believe them far less than you would the Sun or Enquirer. I'm down with that;
I don't trust anything I read that doesn't show evidence of integrity, or
gives lip service at least to some sort of editorial policy.
Blogs are like walls and telephone poles to me. Do we sue the building
owner or telephone company because someone posts a defamatory notice? Of course
not. However, they can tear down those notices any time they choose. As no
one is free to slander or libel others, perhaps Web sites should disallow
anonymous postings. Someday, we'll have an authentication method that will
prove people are who they say they are, or else they can't post to legitimate
messaging media. Let them post to the 'checkstand gossip rag' sites, and we'll
turn our noses up (while we scan them!).
You may have got this one wrong. The California court upheld the fact that
bloggers and participants in Internet bulletin board groups cannot be sued
for posting defamatory statements made by others. If the blogger himeself/herself
attempts to defame someone, they would, I imagine, still be held liable.
Of course there is scope for misuse -- someone asking their friend to post
defamatory remarks they made about someone else, but I am sure the lawyers
will find a way to handle that scenario.
The original writer of the piece is still liable for the statements. The
court case makes sense by simply posting the comment should not bring liability
to the person who reposted it. It seems fair at the original writer is liable
and posting creates more liability for that original writer statement.
Oh, what a slippery slope, indeed! I can understand the reasoning to a
point. The original 'author' of the libelous statement can still be held responsible,
so all one needs is to have an intermediary post a knowingly libelous statement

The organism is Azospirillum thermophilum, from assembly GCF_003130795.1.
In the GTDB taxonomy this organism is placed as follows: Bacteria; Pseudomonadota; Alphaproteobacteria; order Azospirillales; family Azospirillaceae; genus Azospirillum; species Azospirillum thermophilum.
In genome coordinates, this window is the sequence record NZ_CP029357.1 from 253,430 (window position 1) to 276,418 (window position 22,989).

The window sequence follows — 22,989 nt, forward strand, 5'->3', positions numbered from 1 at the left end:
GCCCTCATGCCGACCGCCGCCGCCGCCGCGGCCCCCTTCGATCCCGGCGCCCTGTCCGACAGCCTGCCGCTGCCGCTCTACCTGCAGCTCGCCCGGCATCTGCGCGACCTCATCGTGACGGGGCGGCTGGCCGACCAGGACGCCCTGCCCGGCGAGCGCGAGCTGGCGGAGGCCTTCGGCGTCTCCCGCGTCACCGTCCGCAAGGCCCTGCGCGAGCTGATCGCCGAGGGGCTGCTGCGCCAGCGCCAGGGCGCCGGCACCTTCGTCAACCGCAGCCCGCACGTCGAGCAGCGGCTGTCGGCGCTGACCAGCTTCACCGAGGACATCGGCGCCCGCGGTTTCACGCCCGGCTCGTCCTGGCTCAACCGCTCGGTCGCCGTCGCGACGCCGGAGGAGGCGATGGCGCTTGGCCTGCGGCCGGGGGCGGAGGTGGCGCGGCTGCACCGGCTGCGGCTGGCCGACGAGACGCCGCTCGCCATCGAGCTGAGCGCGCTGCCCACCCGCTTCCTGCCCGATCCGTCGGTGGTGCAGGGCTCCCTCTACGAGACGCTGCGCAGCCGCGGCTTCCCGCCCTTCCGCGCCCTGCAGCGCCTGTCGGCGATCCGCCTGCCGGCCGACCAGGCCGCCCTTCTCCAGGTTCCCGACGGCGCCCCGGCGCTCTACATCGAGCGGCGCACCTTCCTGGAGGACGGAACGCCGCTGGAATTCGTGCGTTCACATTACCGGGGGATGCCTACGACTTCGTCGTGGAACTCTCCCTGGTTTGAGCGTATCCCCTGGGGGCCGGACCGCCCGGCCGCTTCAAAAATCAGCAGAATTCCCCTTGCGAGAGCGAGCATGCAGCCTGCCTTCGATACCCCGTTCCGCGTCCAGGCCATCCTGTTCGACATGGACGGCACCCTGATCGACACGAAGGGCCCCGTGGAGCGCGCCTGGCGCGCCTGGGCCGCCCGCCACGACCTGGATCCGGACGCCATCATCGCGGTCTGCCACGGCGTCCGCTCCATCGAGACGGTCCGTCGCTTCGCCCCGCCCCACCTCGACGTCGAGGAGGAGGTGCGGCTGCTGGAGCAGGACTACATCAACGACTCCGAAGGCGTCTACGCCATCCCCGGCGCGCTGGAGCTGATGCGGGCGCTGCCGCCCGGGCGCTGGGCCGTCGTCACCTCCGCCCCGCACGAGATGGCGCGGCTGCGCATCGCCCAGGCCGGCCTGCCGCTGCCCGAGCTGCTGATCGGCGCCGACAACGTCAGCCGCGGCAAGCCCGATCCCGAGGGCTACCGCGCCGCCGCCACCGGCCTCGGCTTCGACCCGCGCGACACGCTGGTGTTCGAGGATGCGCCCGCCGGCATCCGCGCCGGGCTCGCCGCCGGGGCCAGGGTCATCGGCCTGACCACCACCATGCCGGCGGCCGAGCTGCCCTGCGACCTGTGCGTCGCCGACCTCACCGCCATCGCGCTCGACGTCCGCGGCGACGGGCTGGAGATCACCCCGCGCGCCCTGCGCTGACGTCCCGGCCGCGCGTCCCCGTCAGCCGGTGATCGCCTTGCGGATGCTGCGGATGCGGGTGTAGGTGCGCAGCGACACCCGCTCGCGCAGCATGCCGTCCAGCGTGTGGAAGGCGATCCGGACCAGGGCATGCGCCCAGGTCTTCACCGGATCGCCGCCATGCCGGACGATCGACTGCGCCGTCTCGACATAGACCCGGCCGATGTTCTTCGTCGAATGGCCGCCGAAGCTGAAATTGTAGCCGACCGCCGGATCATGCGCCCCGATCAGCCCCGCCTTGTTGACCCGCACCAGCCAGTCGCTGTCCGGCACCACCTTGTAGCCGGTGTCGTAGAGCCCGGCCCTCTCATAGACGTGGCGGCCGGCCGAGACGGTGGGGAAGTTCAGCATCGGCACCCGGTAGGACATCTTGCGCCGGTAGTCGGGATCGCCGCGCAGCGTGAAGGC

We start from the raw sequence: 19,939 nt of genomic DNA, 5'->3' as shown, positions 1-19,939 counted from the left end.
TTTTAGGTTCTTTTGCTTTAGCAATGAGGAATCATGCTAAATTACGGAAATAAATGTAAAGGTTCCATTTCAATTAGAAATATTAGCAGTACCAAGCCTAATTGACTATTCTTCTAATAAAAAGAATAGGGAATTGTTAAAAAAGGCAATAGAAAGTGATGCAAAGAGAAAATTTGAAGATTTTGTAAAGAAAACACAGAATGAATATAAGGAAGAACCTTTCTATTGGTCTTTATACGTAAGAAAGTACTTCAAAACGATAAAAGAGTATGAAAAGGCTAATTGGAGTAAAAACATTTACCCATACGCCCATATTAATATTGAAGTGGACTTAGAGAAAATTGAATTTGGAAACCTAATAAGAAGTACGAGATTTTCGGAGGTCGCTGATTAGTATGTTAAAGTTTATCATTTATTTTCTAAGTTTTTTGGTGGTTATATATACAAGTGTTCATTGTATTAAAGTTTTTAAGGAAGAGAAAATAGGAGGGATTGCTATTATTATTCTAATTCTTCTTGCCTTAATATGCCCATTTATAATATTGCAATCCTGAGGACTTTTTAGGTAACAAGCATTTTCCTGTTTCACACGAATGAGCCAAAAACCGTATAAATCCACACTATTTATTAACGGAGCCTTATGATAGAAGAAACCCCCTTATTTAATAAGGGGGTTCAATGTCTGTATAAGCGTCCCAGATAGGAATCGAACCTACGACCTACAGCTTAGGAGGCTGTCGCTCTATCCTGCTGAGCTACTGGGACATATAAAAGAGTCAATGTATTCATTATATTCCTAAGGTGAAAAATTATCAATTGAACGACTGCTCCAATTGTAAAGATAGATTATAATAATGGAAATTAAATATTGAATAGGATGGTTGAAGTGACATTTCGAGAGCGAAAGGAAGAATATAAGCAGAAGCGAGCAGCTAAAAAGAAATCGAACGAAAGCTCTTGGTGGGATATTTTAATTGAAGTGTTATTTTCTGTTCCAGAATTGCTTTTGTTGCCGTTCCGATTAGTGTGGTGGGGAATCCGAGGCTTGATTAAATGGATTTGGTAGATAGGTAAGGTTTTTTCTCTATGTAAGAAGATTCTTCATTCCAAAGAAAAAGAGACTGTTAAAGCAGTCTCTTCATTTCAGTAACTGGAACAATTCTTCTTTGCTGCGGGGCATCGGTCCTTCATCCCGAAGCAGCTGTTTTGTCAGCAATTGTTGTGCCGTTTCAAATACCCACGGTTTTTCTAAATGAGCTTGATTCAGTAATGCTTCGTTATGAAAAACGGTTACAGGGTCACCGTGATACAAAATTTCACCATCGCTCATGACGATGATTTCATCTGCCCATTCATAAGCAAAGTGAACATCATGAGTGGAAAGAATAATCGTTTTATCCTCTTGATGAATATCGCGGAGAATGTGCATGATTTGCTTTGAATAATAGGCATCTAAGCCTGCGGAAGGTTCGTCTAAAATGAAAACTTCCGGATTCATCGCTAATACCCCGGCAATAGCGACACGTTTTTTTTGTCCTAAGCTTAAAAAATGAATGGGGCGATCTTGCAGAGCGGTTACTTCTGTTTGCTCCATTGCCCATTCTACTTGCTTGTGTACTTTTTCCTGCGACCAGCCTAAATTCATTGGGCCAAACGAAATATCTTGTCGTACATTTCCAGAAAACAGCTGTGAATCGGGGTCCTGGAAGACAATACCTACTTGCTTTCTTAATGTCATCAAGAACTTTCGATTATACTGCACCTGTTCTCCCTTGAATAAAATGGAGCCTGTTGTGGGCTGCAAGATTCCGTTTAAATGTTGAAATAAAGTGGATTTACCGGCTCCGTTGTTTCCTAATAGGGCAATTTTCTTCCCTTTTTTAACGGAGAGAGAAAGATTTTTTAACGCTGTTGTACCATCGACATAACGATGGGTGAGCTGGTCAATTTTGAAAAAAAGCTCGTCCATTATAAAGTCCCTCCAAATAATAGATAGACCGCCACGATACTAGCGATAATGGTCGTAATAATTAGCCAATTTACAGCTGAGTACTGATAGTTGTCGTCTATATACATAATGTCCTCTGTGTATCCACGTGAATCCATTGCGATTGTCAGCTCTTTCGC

and the originator is immune! It seems that this provides a means for evil
to prevail over those whose opinions another finds offensive.
My mother used to teach me, "If you don't have some worthwhile to
say, then don't say it." What she was trying to teach me was to take
responsibility for my words. This is especially true in the cyber era where
one's words can travel around the world at the speed of a fiber optic cable.
Nothing moves as fast and causes as much damage as a rumor and lies.
ISPs should not police or censor -- common sense and decency should. ISPs
should have true identities for their bloggers, if what the blogger is saying
can be proven false. No one should be allowed to put words to 'print' without
being held responsible for them. Yes, the blogger needs to be held to the
same standard as any writer. Either put you money where you mouth is or just
And finally, my piece yesterday about Gates' philanthropy got Tom to thinking:
Had an ironic thought about the Gates report. I wonder what the Linux
community will do to match the Great Satan of Microsoft? Will they have any
response at all? Maybe the hundred thousand free spirits will give up a latte
once a week for world peace or to cure cancer.
I'd be the last to claim that big corporations or government agencies
don't sometimes do stupid, duplicitous or evil things. It seldom, though,
is useful or even accurate to claim that the personalities in charge are much
worse than ignorant. Hardly anyone gets up every morning planning to be wicked.
The most common moral failing is indifference.
A couple of friends of mine have worked with and gotten to know a local
celebrity, Jimmy Carter. They report that he is very smart, a decent man and
a hell of a nice guy. He is also incredibly naive about some things in the
world. Before he got involved in the Habitat project, he truly didn't know
that some people live in crappy housing because nobody cares and that there
are obstacles placed in the way of their self improvement, by zoning commissions
and mortgage bankers.
Let me know what you think! Comment below or drop me a line at [email protected].
Doug Barney is editor in chief of Redmond magazine and the VP, editorial director of Redmond Media Group.